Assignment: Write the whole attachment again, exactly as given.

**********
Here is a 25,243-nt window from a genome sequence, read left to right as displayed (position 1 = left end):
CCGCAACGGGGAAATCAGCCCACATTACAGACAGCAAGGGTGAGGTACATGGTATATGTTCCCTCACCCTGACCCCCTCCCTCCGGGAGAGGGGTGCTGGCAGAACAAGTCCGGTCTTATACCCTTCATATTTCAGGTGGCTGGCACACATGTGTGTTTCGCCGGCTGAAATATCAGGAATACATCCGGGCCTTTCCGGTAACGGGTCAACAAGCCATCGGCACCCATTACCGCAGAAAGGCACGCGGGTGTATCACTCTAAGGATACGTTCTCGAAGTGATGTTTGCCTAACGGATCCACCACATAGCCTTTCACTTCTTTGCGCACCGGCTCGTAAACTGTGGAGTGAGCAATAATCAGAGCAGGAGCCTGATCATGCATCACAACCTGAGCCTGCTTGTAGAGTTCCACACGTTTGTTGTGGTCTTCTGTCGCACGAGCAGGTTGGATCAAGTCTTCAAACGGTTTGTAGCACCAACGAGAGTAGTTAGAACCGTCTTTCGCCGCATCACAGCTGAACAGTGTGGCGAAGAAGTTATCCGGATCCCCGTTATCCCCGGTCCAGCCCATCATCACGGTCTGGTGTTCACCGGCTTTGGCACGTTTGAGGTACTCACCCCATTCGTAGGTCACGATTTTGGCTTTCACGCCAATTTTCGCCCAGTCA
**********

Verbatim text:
Here is a 25,243-nt window from a genome sequence, read left to right as displayed (position 1 = left end):
CCGCAACGGGGAAATCAGCCCACATTACAGACAGCAAGGGTGAGGTACATGGTATATGTTCCCTCACCCTGACCCCCTCCCTCCGGGAGAGGGGTGCTGGCAGAACAAGTCCGGTCTTATACCCTTCATATTTCAGGTGGCTGGCACACATGTGTGTTTCGCCGGCTGAAATATCAGGAATACATCCGGGCCTTTCCGGTAACGGGTCAACAAGCCATCGGCACCCATTACCGCAGAAAGGCACGCGGGTGTATCACTCTAAGGATACGTTCTCGAAGTGATGTTTGCCTAACGGATCCACCACATAGCCTTTCACTTCTTTGCGCACCGGCTCGTAAACTGTGGAGTGAGCAATAATCAGAGCAGGAGCCTGATCATGCATCACAACCTGAGCCTGCTTGTAGAGTTCCACACGTTTGTTGTGGTCTTCTGTCGCACGAGCAGGTTGGATCAAGTCTTCAAACGGTTTGTAGCACCAACGAGAGTAGTTAGAACCGTCTTTCGCCGCATCACAGCTGAACAGTGTGGCGAAGAAGTTATCCGGATCCCCGTTATCCCCGGTCCAGCCCATCATCACGGTCTGGTGTTCACCGGCTTTGGCACGTTTGAGGTACTCACCCCATTCGTAGGTCACGATTTTGGCTTTCACGCCAATTTTCGCCCAGTCA